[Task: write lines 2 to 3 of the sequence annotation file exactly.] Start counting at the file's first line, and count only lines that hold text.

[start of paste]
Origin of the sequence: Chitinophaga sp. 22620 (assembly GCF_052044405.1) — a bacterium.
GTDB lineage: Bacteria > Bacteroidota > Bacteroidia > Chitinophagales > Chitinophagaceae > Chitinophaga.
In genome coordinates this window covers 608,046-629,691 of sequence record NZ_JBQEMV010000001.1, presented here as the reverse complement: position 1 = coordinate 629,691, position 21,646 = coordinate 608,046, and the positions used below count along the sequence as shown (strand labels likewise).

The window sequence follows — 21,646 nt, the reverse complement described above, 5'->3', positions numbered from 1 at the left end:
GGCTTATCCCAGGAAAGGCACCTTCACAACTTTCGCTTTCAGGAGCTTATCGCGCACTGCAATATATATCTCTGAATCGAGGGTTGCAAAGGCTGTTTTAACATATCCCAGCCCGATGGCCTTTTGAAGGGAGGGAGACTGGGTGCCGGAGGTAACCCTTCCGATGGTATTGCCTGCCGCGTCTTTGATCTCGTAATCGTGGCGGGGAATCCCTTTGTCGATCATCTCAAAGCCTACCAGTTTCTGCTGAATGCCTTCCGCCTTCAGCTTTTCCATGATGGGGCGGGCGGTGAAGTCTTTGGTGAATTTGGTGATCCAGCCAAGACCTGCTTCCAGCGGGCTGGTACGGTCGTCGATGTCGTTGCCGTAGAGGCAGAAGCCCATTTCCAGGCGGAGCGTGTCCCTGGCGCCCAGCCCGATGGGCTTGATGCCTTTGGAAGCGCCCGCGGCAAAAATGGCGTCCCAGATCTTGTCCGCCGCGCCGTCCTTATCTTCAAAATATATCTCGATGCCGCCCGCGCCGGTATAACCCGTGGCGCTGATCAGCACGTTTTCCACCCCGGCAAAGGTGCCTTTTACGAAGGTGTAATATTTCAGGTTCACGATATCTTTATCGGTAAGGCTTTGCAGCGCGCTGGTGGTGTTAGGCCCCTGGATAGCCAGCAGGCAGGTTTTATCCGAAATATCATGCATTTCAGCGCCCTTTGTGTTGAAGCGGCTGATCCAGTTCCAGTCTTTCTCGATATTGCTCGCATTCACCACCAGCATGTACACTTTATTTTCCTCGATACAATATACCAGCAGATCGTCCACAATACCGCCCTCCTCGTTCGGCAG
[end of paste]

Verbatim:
GTDB lineage: Bacteria > Bacteroidota > Bacteroidia > Chitinophagales > Chitinophagaceae > Chitinophaga.
In genome coordinates this window covers 608,046-629,691 of sequence record NZ_JBQEMV010000001.1, presented here as the reverse complement: position 1 = coordinate 629,691, position 21,646 = coordinate 608,046, and the positions used below count along the sequence as shown (strand labels likewise).